Visit the widget "2021 Austin City Council District Maps" on right side of this page on your laptop and at the bottom of the page on your cell phone to download the final map for free.

Learn the process

Visit the city of Austin website here to read the ICRC's final report which explains the process of drafting the map in detail or download the final report by visiting the widget on this page "ICRC Final Report."

Contact Us

Email or write the ICRC at icrc.commissioners@austintexas.gov or Housing and Planning Department, Attn: ICRC, P.O. Box 1088, Austin, Texas 78767.

You can learn more about the process on our website: Independent Citizens Redistricting Commission | AustinTexas.gov as well as RedistrictATX.org.

Please follow us on social media for the latest updates:

What district do I live in? Find your district at Council Districts (austintexas.gov).

View the first public forum held on Thursday, Jul 15, 2021 Independent Citizens Redistricting Commission Public Hearing - District 9 - Austin, TX (swagit.com)

Recordings of all other commission meetings and forums may be accessed on ATXN.

  • Redistricting commission maps out city council districts for next decade

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    Christina Puentes ICRC Chai AUSTIN, TX (Oct. 29, 2021) – Unlike the state of Texas's political maps, the new Austin City Council district maps, certified by the Independent Citizen's Commission (ICRC) on Wednesday, Oct. 27, 2021, were devoid of political party influence.

    "I think these maps are a testament to the strength of our expertise and ultimately the strength of this redistricting process under an Independent Citizens Redistricting Commission," said ICRC Chair Christina Puentes (District 7) after signing her name to the certification document at Wednesday's meeting. "We have followed in some really courageous and thoughtful footsteps in previous positions, and I hope to see that this movement will sweep the country. We are living proof that this system works."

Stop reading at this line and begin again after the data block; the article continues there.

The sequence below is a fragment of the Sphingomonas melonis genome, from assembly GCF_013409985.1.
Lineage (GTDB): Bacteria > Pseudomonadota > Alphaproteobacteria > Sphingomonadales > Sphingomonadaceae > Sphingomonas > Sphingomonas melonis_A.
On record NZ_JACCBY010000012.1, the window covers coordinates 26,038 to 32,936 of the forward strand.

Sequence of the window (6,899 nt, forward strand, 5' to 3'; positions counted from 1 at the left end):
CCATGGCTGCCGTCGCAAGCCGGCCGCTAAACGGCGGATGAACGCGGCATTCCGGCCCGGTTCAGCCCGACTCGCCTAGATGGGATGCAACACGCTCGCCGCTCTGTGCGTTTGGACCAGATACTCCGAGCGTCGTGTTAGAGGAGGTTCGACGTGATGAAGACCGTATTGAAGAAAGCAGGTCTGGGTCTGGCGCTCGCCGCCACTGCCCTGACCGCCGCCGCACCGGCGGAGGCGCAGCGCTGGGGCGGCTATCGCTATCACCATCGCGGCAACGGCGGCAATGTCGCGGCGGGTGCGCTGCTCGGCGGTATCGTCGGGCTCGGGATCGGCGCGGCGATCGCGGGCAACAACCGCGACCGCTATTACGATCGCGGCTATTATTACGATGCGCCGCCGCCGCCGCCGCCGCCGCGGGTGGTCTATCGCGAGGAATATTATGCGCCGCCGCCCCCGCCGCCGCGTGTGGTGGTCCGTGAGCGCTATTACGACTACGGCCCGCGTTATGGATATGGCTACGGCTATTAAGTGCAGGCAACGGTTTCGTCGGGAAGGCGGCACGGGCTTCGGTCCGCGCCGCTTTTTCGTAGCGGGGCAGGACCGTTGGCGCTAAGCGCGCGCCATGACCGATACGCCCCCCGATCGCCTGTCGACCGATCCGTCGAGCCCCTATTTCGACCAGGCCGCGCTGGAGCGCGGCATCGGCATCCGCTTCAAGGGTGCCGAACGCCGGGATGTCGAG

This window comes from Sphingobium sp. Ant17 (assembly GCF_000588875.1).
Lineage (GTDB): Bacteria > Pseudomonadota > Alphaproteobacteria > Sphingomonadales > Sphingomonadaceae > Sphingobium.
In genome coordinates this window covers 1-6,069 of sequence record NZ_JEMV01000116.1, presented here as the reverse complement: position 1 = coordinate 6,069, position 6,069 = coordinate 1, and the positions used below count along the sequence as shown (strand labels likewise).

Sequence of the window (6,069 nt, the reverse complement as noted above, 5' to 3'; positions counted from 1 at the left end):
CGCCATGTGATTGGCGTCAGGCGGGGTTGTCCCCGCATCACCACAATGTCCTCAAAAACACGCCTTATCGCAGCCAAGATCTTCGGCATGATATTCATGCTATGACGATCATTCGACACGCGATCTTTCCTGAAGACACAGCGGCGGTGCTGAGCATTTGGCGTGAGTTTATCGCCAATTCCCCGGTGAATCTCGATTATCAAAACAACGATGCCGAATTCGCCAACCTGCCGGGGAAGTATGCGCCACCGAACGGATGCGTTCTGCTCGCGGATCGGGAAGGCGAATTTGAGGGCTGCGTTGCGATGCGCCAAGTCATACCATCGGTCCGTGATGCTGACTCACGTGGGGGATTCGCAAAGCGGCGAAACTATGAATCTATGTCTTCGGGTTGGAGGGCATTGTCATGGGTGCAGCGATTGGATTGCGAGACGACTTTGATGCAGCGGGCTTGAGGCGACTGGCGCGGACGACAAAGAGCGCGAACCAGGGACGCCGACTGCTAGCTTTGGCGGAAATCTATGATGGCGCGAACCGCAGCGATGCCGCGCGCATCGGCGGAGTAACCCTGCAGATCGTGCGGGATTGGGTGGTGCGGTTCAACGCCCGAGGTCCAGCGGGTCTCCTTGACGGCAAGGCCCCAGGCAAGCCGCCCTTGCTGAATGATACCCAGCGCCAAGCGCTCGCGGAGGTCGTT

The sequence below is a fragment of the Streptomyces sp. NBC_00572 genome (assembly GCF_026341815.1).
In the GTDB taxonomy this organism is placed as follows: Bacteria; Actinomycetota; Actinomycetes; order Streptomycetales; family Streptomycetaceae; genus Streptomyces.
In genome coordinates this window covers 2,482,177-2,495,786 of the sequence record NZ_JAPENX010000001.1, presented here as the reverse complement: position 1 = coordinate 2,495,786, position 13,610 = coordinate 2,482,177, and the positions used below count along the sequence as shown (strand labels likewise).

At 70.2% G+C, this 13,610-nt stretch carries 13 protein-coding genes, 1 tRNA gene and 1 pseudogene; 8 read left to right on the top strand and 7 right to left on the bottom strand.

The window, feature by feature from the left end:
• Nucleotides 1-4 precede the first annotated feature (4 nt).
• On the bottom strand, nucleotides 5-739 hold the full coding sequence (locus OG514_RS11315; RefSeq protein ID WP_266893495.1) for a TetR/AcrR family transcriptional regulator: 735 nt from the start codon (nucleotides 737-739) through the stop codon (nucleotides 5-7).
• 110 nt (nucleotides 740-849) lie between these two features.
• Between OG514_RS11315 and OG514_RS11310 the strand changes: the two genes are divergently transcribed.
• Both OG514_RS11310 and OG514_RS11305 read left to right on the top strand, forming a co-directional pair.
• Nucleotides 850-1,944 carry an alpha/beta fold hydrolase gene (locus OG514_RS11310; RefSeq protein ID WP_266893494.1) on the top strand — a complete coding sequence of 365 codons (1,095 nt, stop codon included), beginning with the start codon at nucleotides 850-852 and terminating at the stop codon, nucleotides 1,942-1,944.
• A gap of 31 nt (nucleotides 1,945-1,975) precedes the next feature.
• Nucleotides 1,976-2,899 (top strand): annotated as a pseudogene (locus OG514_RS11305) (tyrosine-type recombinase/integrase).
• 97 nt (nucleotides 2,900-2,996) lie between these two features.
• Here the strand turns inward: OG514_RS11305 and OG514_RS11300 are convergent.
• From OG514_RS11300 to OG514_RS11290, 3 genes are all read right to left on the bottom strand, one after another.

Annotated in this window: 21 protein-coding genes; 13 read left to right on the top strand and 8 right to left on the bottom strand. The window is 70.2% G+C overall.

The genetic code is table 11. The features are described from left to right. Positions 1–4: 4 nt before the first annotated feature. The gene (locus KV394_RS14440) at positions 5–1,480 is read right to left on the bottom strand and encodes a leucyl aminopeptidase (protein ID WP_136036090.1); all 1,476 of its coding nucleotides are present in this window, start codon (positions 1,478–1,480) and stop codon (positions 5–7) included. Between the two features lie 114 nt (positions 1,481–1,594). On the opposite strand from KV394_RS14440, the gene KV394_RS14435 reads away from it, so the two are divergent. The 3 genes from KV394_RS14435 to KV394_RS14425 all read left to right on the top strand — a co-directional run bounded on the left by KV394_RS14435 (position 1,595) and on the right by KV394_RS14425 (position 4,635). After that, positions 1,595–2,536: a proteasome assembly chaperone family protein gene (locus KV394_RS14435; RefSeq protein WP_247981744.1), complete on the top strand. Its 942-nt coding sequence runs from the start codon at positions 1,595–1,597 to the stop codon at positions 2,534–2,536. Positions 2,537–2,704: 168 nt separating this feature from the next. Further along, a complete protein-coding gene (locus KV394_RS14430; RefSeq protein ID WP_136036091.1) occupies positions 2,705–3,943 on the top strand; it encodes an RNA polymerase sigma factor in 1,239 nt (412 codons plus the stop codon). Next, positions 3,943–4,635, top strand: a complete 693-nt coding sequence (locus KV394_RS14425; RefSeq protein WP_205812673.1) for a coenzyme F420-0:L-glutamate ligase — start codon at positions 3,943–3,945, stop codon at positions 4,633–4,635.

Austin's independent redistricting system was set in place in 2013 after the passage of a proposition that moved the City Council from a seven-member, all at-large group to its current 10-1 configuration that centers on demographics. Before this system, Austin's at-large system for electing council members had been in place since 1953 with a change or unofficial concession termed "a gentleman's agreement" to reserve two seats for minority candidates. However, the explosive growth of the Hispanic population in the '70s and every decade afterward and the protests and litigation that followed made the change a reality in 2013.

    Commissioner Joshua Blank

    Commissioner Joshua Blank (District 8), research director of the Texas Politics Project at The University of Texas at Austin, said he was proud of the work the commission produced.